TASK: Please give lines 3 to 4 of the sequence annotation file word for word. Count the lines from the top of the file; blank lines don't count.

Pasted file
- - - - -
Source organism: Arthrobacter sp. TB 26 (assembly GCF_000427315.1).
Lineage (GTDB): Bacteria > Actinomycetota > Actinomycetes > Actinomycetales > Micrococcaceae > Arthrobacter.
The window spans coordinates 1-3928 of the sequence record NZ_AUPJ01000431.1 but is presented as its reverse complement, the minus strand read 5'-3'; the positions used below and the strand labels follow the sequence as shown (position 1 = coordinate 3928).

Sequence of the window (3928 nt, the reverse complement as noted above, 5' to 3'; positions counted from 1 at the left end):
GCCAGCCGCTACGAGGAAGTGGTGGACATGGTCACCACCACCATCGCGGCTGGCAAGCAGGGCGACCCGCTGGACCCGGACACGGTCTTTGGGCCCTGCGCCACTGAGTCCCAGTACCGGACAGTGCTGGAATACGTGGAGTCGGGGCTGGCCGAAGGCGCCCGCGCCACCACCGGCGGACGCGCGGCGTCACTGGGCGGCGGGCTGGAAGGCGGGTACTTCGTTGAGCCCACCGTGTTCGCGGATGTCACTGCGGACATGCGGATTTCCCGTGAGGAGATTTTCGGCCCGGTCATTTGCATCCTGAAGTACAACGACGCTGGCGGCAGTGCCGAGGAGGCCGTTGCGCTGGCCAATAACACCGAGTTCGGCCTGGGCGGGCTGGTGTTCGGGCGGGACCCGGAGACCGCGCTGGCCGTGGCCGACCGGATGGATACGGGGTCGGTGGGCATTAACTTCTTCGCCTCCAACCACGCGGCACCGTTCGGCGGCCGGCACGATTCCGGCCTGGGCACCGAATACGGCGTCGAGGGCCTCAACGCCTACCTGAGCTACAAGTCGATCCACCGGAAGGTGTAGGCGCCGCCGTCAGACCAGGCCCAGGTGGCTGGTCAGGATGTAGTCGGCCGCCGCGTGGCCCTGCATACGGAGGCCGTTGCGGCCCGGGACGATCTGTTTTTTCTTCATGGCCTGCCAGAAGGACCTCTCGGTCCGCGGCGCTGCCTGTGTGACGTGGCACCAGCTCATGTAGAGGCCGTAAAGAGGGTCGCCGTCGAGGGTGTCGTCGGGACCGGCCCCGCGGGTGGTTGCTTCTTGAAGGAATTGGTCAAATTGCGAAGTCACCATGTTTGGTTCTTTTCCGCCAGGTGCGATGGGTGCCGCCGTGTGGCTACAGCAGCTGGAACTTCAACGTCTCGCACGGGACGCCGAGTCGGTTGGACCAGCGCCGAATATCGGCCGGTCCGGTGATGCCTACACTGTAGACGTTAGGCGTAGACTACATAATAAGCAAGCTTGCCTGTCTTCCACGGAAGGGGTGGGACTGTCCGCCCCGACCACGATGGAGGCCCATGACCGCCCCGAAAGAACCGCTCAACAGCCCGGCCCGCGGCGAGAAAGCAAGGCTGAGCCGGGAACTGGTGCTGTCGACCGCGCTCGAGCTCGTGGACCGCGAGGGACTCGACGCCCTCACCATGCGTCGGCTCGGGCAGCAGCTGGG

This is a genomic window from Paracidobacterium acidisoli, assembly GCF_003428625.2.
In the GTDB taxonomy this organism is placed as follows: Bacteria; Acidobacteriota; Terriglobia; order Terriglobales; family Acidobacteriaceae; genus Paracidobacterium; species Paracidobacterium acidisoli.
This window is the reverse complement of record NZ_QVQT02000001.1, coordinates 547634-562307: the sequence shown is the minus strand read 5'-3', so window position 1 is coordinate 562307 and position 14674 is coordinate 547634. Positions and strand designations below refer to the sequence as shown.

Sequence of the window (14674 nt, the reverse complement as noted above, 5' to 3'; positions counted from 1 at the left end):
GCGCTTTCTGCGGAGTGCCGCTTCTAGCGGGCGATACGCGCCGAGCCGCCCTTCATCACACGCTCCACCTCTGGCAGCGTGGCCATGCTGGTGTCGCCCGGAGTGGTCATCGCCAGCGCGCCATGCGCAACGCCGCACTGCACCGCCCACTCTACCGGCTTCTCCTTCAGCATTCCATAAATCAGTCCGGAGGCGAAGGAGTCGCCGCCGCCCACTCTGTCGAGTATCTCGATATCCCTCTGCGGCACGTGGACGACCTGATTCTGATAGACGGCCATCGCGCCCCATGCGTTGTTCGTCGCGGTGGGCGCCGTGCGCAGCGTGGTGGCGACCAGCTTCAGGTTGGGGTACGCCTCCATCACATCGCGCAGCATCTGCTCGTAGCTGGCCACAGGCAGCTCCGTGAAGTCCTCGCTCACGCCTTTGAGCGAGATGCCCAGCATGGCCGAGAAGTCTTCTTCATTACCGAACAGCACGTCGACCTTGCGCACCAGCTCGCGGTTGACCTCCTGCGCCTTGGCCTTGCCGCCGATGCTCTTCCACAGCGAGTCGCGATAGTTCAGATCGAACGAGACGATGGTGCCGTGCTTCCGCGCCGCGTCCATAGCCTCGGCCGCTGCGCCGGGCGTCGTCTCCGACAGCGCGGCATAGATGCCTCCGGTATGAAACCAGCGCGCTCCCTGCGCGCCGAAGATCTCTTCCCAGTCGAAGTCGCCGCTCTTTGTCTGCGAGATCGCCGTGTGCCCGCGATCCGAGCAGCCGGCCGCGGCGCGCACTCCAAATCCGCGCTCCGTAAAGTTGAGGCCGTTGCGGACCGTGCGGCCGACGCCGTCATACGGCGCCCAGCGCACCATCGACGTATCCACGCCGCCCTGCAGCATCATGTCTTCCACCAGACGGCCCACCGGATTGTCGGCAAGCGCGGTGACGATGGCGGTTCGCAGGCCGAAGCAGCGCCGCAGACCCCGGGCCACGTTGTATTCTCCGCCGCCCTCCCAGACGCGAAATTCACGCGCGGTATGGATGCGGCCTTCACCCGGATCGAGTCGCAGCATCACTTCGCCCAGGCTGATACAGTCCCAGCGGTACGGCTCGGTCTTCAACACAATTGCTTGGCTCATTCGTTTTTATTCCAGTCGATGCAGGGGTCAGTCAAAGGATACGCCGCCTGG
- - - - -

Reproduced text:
The window spans coordinates 1-3928 of the sequence record NZ_AUPJ01000431.1 but is presented as its reverse complement, the minus strand read 5'-3'; the positions used below and the strand labels follow the sequence as shown (position 1 = coordinate 3928).

Sequence of the window (3928 nt, the reverse complement as noted above, 5' to 3'; positions counted from 1 at the left end):